With its aggressive characteristics of thymic adenocarcinoma, it showed genetic aberrations remarkably enriched in the immune system including the deletion of HLA class II alleles. Dysfunction of the immune system has been associated with TETs, especially accompanied by autoimmune diseases such as myasthenia gravis (MG) [49]. Loss of HLA class II alleles, expressions of which on thymic epithelial cells are crucial for negative selection of autoreactive T cells, has been considered as a main pathogenic factor of paraneoplastic autoimmunity [47]. Although no case of thymic adenocarcinoma has been accompanied by autoimmune diseases, deletions of HLA class II alleles have been also observed in thymic adenocarcinoma including the current case [2]. Hypothetically, loss of HLA class II alleles may be not only associated with autoimmune characteristics but also likely related to tumorigenesis in the thymus. The reasonable interpretation for the dysregulated immune system in tumor is the tumor immune escape process, which is frequently found in lung cancer [50]. Downregulation of HLA class I molecules has been related to lung cancer in terms of tumor escape from immune surveillance [50]. In the thymus that is a primary lymphoid organ, tumor immune escape mechanisms derived by genetic aberrations may be critical for tumor progression.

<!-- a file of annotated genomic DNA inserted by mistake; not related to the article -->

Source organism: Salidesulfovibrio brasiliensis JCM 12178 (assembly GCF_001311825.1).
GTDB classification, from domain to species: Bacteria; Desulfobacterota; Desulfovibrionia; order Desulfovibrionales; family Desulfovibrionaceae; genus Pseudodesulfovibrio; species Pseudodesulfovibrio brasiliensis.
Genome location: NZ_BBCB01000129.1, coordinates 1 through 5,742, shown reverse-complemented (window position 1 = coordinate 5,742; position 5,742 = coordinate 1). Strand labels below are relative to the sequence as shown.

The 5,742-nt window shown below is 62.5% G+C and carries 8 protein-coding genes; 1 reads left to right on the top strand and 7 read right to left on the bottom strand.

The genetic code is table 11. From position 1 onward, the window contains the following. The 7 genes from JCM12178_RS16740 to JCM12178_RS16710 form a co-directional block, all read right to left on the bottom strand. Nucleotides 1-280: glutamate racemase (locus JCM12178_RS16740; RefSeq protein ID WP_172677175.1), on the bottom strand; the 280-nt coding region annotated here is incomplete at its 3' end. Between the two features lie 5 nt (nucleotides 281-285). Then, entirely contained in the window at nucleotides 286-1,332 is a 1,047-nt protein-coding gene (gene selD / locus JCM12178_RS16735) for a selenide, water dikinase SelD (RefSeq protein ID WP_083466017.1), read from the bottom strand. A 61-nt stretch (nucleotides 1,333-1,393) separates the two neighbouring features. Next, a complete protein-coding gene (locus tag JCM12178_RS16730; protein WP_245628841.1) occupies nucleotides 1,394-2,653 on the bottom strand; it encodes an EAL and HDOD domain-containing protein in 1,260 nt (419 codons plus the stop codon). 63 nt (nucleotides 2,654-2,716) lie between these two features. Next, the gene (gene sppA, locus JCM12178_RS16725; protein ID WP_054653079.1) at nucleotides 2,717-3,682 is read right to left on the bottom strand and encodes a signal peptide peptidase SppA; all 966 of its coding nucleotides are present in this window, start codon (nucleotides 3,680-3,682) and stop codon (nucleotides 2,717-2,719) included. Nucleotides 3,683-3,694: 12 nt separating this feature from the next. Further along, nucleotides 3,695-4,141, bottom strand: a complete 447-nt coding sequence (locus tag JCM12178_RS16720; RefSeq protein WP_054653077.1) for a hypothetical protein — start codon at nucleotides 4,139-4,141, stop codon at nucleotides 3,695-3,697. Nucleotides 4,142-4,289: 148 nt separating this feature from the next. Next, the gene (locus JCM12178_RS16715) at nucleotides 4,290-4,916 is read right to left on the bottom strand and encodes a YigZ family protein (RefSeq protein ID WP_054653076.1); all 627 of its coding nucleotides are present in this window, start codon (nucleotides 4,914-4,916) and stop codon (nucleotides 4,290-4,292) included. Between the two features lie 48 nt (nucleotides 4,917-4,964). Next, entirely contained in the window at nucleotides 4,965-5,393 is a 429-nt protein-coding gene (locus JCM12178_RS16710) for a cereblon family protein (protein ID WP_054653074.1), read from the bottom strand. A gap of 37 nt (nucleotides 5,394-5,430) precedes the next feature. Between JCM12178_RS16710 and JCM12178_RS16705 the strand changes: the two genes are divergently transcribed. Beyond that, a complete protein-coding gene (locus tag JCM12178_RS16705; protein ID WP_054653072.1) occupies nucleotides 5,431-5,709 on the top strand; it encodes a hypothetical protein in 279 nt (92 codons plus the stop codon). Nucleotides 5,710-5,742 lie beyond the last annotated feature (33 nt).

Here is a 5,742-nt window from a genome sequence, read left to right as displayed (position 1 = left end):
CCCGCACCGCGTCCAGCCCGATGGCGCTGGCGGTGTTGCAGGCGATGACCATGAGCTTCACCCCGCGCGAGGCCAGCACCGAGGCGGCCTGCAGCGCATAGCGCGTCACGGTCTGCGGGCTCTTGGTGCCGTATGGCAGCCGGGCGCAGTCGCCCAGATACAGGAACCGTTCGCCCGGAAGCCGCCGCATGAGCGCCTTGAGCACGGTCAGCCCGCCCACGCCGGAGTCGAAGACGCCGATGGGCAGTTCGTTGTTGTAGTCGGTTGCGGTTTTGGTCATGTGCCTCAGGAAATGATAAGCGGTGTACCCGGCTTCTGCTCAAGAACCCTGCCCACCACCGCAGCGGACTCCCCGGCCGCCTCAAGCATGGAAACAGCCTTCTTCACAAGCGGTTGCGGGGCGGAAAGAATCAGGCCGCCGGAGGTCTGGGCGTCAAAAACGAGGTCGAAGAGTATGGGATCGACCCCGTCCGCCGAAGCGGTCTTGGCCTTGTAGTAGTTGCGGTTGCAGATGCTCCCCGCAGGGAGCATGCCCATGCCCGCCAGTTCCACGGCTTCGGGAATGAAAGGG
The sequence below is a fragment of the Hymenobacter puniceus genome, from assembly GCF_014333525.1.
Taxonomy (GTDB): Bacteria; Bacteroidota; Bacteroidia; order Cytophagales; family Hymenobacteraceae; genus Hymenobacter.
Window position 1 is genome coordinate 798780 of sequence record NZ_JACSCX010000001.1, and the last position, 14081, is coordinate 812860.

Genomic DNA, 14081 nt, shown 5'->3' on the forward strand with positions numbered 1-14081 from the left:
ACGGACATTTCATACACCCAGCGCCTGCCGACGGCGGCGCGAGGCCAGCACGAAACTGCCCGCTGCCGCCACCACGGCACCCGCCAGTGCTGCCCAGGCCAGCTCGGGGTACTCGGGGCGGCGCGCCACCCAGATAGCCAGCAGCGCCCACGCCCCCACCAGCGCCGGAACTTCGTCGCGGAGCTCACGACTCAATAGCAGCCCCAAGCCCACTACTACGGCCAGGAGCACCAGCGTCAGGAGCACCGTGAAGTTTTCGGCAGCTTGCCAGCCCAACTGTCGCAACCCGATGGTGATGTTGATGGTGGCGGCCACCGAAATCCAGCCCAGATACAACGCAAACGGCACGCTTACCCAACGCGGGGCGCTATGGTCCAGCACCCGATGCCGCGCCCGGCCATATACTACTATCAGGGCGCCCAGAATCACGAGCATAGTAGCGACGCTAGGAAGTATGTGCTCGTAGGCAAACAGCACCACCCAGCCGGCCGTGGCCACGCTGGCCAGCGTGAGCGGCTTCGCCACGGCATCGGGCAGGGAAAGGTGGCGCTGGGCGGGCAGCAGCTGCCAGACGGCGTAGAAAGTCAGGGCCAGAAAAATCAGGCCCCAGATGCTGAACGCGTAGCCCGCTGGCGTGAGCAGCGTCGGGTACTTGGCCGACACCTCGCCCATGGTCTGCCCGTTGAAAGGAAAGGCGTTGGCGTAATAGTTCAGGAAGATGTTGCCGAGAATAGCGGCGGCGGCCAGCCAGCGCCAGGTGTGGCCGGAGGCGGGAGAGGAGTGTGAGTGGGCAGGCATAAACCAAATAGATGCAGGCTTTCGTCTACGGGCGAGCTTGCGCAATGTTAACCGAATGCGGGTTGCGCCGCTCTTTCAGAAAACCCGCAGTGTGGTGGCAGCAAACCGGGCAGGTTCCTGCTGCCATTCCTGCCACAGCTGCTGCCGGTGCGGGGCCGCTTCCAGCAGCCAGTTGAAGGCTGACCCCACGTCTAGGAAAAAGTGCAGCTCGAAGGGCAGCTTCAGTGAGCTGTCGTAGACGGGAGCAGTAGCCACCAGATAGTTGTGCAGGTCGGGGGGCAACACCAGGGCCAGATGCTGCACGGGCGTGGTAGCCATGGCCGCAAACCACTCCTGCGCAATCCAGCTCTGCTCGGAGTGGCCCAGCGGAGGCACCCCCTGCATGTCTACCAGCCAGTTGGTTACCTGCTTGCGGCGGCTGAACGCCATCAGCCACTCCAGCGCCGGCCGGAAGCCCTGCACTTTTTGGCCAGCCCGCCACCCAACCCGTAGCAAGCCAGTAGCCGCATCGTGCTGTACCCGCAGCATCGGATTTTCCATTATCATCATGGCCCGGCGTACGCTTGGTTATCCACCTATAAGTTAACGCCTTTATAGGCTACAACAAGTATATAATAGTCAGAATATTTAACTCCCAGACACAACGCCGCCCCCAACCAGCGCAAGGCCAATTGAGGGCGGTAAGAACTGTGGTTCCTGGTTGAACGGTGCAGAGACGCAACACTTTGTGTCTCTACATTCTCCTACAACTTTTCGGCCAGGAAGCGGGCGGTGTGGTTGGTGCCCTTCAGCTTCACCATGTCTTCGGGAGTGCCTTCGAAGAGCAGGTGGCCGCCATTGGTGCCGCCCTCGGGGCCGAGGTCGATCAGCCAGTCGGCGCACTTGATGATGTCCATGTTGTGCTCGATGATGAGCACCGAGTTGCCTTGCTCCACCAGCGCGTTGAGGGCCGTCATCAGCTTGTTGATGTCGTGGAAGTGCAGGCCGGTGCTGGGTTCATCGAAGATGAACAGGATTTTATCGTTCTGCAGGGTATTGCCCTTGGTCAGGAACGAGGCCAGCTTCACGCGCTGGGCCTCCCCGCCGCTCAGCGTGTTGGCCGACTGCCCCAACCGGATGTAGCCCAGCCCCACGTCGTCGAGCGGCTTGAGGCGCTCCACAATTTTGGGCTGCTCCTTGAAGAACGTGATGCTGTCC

Conclusion

Our first sequence analysis revealed a high incidence of genetic aberrations in cancer-related genes, explaining aggressive characteristics of thymic adenocarcinoma. Mutations in TP53, TGFB2, TNFSF15, MYC, and HLA class II genes were pinpointed. Genetic aberrations affecting the immune system, including deletion of HLA class II genes which was found to be recurrent in thymic adenocarcinoma, were further discussed.

Abbreviations

HLA: 

Human leukocyte antigen

TETs: 

Thymic epithelial tumors

Array CGH: 

Array comparative genomic hybridization

WES: 

Whole exome sequencing

WTS: 

Whole transcriptome sequencing

SNVs: 

Somatic single nucleotide variants

SNPs: 

Single nucleotide polymorphisms

CBS: 

Circular binary segmentation